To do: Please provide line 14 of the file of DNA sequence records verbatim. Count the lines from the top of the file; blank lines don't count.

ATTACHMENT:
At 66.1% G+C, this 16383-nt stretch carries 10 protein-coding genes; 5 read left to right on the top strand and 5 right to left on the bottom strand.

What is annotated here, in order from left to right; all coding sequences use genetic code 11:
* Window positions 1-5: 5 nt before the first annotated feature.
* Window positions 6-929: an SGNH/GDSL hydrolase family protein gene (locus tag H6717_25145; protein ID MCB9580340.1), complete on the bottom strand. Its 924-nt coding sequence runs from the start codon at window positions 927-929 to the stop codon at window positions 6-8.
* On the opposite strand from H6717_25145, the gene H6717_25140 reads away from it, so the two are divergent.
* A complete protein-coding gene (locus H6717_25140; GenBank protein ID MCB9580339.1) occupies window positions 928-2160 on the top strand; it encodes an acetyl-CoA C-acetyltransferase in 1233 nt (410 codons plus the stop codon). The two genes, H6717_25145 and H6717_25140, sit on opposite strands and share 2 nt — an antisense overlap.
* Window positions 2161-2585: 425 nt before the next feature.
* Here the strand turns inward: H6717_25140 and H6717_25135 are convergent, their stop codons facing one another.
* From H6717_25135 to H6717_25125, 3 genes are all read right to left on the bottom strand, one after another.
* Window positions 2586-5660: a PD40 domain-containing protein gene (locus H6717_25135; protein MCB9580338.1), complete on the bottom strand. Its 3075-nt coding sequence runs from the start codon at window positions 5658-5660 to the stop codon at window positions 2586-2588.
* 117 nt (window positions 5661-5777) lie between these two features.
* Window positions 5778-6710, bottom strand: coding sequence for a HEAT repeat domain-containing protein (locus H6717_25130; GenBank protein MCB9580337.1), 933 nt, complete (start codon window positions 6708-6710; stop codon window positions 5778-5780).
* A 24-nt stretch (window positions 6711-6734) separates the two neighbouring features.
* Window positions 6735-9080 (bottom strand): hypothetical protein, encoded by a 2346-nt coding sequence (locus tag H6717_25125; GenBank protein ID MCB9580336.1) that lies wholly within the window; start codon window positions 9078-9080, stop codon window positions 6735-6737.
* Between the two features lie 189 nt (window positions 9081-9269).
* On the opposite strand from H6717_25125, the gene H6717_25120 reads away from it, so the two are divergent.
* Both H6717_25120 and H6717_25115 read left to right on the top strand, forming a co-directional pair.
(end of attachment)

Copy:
* Window positions 6735-9080 (bottom strand): hypothetical protein, encoded by a 2346-nt coding sequence (locus tag H6717_25125; GenBank protein ID MCB9580336.1) that lies wholly within the window; start codon window positions 9078-9080, stop codon window positions 6735-6737.